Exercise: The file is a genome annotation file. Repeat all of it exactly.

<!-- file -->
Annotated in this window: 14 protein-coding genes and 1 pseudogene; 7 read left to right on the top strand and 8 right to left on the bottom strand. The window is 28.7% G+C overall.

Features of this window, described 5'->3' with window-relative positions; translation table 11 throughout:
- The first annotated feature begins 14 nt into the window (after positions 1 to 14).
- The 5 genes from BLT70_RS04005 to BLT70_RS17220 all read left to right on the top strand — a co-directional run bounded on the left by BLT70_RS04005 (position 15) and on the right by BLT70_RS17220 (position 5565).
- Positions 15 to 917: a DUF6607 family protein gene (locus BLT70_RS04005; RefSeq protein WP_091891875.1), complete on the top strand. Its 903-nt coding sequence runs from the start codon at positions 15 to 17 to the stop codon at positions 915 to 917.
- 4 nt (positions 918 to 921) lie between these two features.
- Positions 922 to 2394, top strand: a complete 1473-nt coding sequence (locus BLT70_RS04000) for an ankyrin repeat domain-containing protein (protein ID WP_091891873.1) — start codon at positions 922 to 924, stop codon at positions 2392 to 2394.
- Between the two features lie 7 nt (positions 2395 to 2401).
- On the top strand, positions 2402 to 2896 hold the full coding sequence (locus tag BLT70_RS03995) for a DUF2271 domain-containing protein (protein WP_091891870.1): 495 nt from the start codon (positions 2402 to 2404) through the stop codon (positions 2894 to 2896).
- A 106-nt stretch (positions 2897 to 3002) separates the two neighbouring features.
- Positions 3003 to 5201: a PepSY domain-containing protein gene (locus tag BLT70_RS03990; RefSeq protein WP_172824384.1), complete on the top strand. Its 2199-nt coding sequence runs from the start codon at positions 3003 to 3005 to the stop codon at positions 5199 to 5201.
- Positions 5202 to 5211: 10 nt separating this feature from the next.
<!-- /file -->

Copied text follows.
Annotated in this window: 14 protein-coding genes and 1 pseudogene; 7 read left to right on the top strand and 8 right to left on the bottom strand. The window is 28.7% G+C overall.

Features of this window, described 5'->3' with window-relative positions; translation table 11 throughout:
- The first annotated feature begins 14 nt into the window (after positions 1 to 14).
- The 5 genes from BLT70_RS04005 to BLT70_RS17220 all read left to right on the top strand — a co-directional run bounded on the left by BLT70_RS04005 (position 15) and on the right by BLT70_RS17220 (position 5565).
- Positions 15 to 917: a DUF6607 family protein gene (locus BLT70_RS04005; RefSeq protein WP_091891875.1), complete on the top strand. Its 903-nt coding sequence runs from the start codon at positions 15 to 17 to the stop codon at positions 915 to 917.
- 4 nt (positions 918 to 921) lie between these two features.
- Positions 922 to 2394, top strand: a complete 1473-nt coding sequence (locus BLT70_RS04000) for an ankyrin repeat domain-containing protein (protein ID WP_091891873.1) — start codon at positions 922 to 924, stop codon at positions 2392 to 2394.
- Between the two features lie 7 nt (positions 2395 to 2401).
- On the top strand, positions 2402 to 2896 hold the full coding sequence (locus tag BLT70_RS03995) for a DUF2271 domain-containing protein (protein WP_091891870.1): 495 nt from the start codon (positions 2402 to 2404) through the stop codon (positions 2894 to 2896).
- A 106-nt stretch (positions 2897 to 3002) separates the two neighbouring features.
- Positions 3003 to 5201: a PepSY domain-containing protein gene (locus tag BLT70_RS03990; RefSeq protein WP_172824384.1), complete on the top strand. Its 2199-nt coding sequence runs from the start codon at positions 3003 to 3005 to the stop codon at positions 5199 to 5201.
- Positions 5202 to 5211: 10 nt separating this feature from the next.